It's rare to find any agreement between players and fans of rival teams, but thanks to the buffoonery of Donald Trump, it appears players from around the NFL will end up finding common ground heading into the slate of games scheduled for Sunday. It seems that Trump's negative comments about national anthem protests will set into motion a broader-scale movement among players.

The Intercept's Shaun King, whose background is rooted in reporting and commentary on racial issues in America, said on Saturday morning that he spoke to a group of around 15 NFL players, who said they'd be joining the pre-game protest meant to speak out against discrimination and police brutality in America. Within 10 minutes, that number had risen by another five, and by late Saturday afternoon, the number had risen to at least 50, according to King.

If there was any doubt that widespread protest would rule the day on Sunday, NFL players lined up swiftly and confidently to condemn Trump's "sons of bitches" comments on Saturday. Richard Sherman, never someone afraid to speak his mind, called Trump's actions, "unacceptable," and implored his fellow Americans to condemn his hateful speech.

Sherman was joined by dozens of NFL and NBA players, including the likes of LeBron James, Steph Curry, LeSean McCoy, Torrey Smith, Doug Baldwin, and countless others. But the more surprising condemnation came from higher-ups around the NFL, who went to bat for their players in almost unprecedented fashion.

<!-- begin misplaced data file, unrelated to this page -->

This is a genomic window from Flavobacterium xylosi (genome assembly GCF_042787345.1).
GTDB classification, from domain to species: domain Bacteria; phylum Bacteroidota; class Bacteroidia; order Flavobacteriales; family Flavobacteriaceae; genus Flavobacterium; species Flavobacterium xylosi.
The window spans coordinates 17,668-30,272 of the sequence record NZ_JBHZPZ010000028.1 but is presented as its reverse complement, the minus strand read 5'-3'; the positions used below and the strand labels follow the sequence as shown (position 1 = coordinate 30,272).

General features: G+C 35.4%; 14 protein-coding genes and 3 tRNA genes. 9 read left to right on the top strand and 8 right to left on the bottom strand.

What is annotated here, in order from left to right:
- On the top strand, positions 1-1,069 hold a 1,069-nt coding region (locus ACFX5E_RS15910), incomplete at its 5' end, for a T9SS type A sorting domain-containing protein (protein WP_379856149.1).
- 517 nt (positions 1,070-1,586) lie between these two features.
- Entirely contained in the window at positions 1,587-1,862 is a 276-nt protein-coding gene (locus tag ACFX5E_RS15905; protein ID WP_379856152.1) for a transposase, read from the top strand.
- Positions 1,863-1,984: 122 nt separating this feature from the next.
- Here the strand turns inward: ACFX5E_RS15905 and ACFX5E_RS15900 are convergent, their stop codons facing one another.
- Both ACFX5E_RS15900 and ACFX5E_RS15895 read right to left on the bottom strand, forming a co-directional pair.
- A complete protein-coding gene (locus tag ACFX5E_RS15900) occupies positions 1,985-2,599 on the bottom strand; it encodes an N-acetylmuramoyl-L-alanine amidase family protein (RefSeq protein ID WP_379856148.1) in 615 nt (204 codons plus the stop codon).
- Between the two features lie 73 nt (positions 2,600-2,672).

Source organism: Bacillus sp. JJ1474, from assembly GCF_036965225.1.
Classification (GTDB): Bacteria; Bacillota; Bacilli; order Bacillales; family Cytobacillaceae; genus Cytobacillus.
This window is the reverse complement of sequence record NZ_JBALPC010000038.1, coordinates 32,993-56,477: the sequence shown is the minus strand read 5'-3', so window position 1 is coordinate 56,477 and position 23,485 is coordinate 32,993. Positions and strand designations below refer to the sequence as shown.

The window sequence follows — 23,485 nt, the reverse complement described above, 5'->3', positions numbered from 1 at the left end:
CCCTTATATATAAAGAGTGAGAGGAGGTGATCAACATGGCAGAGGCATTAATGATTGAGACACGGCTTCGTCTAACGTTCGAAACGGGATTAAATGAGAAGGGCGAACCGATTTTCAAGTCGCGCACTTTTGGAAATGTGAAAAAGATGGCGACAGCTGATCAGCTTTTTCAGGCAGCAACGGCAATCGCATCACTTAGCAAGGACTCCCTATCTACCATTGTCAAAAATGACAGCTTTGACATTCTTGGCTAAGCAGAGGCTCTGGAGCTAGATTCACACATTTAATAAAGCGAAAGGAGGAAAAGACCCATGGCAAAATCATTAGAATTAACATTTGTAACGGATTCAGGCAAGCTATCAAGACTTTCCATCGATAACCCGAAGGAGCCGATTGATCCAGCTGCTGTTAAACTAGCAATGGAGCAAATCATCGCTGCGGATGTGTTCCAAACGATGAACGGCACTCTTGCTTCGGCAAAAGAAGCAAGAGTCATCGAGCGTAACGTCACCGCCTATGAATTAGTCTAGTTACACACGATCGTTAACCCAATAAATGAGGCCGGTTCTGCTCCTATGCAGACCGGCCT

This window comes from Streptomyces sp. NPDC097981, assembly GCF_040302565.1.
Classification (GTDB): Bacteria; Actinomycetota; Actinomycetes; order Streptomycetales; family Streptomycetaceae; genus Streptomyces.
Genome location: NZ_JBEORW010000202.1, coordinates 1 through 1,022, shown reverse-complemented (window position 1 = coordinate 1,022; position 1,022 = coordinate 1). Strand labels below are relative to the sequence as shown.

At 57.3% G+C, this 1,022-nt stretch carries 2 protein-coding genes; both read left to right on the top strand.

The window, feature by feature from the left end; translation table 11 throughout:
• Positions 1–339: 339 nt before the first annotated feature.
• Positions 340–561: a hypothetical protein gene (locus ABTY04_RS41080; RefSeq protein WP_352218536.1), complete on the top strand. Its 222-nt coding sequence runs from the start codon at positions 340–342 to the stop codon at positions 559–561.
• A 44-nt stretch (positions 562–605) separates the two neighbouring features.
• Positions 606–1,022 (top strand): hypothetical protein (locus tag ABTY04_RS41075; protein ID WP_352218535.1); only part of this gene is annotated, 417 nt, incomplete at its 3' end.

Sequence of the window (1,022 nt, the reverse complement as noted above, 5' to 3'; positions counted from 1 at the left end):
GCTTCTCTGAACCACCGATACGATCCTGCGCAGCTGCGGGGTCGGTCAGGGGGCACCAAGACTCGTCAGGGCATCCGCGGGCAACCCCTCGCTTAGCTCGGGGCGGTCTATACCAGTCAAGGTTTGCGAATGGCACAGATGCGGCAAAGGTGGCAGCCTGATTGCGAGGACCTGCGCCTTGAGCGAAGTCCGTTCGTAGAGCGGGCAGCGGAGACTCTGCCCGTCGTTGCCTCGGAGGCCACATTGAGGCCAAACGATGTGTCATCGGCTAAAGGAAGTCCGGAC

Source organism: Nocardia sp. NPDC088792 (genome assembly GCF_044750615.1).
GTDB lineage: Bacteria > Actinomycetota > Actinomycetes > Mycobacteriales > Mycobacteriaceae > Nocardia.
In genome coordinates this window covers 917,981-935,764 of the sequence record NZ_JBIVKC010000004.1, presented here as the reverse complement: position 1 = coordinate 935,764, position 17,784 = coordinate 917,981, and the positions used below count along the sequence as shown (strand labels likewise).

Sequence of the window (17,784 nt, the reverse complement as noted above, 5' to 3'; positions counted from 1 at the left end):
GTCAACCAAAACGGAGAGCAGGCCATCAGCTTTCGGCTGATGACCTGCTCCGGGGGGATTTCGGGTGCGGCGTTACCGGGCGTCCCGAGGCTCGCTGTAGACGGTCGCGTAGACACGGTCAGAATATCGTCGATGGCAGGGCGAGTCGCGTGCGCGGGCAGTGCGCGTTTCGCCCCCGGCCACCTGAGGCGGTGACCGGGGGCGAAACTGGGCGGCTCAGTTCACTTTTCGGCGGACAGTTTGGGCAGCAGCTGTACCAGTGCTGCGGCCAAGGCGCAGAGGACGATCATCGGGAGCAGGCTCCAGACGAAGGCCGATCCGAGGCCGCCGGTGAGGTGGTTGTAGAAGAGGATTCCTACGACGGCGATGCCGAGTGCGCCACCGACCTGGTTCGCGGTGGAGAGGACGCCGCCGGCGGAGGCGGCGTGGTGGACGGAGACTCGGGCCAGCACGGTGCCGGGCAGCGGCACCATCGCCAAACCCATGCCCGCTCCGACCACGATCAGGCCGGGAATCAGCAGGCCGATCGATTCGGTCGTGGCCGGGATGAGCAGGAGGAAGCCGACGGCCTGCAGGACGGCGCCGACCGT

NFL owners tend to avoid any sort of political commentary altogether, because their primary interest is in making money, not in whether they look "woke" to their fans. But this situation is fairly unique, because even siding passively with Trump, or not speaking out against his comments strongly enough, could lead to a damaging reputation among the players who drive their franchises forward. Several executives, including Miami Dolphins owner Stephen Ross, let it be known they stood by their guys unequivocally.

"I know our players who kneeled for the anthem and these are smart young men of character," said Ross. "They wanted to start a conversation and are making a difference in our community, including working with law enforcement to bring people together. We can all benefit from learning, listening, and respecting each other."

His comments were echoed by the likes of Packers president Mark Murphy, 49ers CEO Jed York, and NFLPA president Eric Winston

This all follows a controversial series of comments made by Trump on Friday evening, when he unloaded on NFL players participating in said protests. Speaking at a campaign rally in Huntsville, Alabama, Trump opined that players should be fired if they did anything but stand at attention during the playing of America's national anthem.

"Wouldn’t you love to see one of these NFL owners," said Trump, "when someone disrespects our flags to say, 'Get that son of a bitch off the field right now! Out. He’s fired! He’s fired!'"